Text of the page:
2.30 – Videographer arrives. I worry that saying hello will mean that he’ll start the camera up and follow me around. I’m absolutely right. He follows me back into the bar. As I’m walking in I gesture to my friends to watch what they’re saying. I feel like an actor. Also, a dick

2.40 – Already I’ve developed a pat answer. When someone asks I’m nervous I give the default reply, “Nah, not really, but I might be soon”, as if it’s a crime to feel relaxed. All the guests have gathered at the bar. The registrar arrives and I don’t recognise her. The registrar, the photographer and videographer are all going to play very important parts in the day, but I’ve only met them once each, months ago. None of them seemed familiar at first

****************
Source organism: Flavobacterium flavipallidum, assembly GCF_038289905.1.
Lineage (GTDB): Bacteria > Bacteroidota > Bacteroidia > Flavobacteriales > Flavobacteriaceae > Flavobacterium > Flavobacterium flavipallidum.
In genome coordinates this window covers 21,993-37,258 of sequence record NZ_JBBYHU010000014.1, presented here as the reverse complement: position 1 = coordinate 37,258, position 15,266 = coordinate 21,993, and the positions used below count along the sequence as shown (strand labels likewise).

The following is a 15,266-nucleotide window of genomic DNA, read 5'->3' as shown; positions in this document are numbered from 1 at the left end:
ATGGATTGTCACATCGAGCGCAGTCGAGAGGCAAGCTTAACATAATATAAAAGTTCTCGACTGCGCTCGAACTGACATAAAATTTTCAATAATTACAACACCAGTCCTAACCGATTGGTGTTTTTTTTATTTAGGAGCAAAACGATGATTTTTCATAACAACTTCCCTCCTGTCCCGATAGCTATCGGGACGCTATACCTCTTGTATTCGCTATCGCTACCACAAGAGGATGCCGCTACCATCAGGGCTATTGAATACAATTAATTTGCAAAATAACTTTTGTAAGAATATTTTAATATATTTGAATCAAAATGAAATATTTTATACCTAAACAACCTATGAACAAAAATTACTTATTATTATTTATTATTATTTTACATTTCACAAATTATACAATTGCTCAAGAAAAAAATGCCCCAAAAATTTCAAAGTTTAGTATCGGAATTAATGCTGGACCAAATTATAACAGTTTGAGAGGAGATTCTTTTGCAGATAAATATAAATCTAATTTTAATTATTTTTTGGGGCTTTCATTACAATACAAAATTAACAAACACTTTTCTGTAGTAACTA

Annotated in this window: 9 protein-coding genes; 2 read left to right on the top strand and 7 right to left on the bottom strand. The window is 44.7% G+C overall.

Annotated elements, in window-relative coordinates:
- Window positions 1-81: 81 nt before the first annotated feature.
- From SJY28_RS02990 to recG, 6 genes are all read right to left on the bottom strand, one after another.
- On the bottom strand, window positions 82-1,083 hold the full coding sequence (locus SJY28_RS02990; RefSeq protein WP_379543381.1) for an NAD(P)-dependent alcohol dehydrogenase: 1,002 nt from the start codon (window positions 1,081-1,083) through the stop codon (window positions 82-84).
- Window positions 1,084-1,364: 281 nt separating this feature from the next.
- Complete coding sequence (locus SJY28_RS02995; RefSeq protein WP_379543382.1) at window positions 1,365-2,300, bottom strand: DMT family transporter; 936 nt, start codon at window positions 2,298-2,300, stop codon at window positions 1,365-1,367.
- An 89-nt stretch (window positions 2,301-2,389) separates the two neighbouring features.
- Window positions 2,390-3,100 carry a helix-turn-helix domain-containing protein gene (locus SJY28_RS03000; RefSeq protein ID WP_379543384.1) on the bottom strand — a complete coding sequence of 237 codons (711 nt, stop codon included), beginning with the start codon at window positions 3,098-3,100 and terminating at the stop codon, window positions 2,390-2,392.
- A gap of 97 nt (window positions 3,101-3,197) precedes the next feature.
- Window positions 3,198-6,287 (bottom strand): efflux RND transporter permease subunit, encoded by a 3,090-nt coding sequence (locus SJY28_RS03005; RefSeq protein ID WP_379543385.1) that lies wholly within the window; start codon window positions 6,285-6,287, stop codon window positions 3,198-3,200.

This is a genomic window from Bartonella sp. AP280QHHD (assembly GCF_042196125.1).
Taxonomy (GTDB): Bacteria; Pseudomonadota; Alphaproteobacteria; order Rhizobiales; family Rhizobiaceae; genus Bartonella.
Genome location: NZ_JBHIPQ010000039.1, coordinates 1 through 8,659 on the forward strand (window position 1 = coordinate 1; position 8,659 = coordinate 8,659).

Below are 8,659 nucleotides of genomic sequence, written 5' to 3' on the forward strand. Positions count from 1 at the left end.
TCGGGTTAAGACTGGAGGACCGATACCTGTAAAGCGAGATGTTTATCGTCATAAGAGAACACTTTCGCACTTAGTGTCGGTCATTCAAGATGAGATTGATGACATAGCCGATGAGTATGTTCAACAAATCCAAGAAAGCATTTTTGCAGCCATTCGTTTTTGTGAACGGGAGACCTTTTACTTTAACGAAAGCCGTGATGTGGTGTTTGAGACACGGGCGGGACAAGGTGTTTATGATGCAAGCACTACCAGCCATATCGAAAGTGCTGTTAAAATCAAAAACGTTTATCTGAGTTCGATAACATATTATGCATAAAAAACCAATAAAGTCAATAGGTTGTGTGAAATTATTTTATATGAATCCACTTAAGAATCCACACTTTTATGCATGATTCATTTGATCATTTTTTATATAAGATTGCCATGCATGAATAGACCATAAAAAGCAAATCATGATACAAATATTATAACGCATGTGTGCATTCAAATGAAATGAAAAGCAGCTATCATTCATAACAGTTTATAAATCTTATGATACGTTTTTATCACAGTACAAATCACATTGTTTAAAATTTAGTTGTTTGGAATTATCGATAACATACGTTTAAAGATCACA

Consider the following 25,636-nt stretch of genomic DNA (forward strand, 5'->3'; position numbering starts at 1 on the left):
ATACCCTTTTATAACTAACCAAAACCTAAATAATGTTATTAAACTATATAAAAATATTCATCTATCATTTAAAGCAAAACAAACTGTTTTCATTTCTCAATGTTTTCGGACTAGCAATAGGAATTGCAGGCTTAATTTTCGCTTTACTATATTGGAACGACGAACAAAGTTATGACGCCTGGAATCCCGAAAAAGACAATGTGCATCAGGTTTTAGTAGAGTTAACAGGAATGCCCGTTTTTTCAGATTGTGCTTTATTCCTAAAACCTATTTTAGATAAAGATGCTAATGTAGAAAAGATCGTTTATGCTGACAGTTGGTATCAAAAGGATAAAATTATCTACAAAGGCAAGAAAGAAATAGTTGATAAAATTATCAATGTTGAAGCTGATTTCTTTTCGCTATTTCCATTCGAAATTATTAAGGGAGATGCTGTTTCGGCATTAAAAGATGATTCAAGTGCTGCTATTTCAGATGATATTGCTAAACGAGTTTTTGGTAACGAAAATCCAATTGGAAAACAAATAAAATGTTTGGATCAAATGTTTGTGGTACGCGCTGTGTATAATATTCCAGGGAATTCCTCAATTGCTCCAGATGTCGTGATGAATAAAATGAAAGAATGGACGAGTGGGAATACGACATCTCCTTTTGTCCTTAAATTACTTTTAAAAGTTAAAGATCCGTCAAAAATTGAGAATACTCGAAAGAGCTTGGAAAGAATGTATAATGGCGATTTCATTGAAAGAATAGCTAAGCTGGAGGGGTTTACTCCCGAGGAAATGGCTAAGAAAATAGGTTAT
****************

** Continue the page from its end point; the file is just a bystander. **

2.50 – We’re instructed to enter the ceremony room. When the bride walks in, all heads will turn to stare as she’s escorted in by her dad. She’ll be preceded by classical music and bridesmaids. By contrast, I walk in among a group of people, the only sound is talking, my best man trailing somewhere behind. The ‘ceremony’ part extends to the entrance, but only to the bride. Sexist

2.51 – I realise me and my best man are standing in each other’s spots. Which would make it interesting when the bride arrives to find my stepdad waiting for her

2.55 – Make nonsense small talk with best man, try to find something to do

3.01 – “This was supposed to start at three, what’s happened?”. Time goes slowly when you’re standing at the front of a room with your back to everyone

3.05 – Music starts, bridesmaids enter. View blocked by photographer. I’m the groom, and I still have to fight for a good view? Weddings truly are about the bride

3.07 – Bride enters. Thankfully, I don’t cry. Continue to angle around photographer

3.10 – Listen to registrar. Try not to make daft comments. Damn my need to ruin serious situations

3.15 – The first reading. It feels weird to stand here and not have anything to say yet